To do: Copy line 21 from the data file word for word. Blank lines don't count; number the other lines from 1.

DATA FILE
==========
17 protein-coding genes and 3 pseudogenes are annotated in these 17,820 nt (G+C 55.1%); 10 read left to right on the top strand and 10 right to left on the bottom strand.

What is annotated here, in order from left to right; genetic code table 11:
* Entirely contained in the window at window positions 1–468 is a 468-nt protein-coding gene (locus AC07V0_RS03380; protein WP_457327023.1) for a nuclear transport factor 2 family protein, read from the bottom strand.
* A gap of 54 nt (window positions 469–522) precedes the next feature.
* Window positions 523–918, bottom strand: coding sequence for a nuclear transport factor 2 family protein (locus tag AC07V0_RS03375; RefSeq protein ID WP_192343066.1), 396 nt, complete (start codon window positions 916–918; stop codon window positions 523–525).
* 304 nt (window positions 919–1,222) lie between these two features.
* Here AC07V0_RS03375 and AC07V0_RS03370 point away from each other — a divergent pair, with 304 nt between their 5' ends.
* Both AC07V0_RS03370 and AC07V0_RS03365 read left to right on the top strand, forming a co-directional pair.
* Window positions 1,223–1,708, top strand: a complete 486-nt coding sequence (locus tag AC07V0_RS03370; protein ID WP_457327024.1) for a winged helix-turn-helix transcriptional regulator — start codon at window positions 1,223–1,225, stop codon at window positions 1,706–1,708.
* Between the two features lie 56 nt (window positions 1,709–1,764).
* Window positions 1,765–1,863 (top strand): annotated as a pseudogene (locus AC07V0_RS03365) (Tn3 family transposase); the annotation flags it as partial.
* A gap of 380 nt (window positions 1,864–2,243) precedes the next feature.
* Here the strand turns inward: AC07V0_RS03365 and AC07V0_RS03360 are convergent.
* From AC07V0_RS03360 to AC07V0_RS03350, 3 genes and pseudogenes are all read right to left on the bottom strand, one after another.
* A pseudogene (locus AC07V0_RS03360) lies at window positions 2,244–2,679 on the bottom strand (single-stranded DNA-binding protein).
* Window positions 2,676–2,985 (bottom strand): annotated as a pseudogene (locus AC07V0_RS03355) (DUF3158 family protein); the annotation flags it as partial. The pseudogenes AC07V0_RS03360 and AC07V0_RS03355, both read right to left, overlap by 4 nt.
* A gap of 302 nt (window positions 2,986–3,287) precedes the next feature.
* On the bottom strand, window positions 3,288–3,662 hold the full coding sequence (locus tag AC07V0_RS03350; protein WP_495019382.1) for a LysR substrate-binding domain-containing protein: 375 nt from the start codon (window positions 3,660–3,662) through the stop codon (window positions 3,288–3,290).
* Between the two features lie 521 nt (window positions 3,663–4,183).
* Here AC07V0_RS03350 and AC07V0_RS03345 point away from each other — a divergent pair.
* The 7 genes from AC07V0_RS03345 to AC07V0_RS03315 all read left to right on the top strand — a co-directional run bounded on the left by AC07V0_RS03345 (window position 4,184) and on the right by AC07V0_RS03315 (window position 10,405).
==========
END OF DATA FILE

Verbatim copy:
* The 7 genes from AC07V0_RS03345 to AC07V0_RS03315 all read left to right on the top strand — a co-directional run bounded on the left by AC07V0_RS03345 (window position 4,184) and on the right by AC07V0_RS03315 (window position 10,405).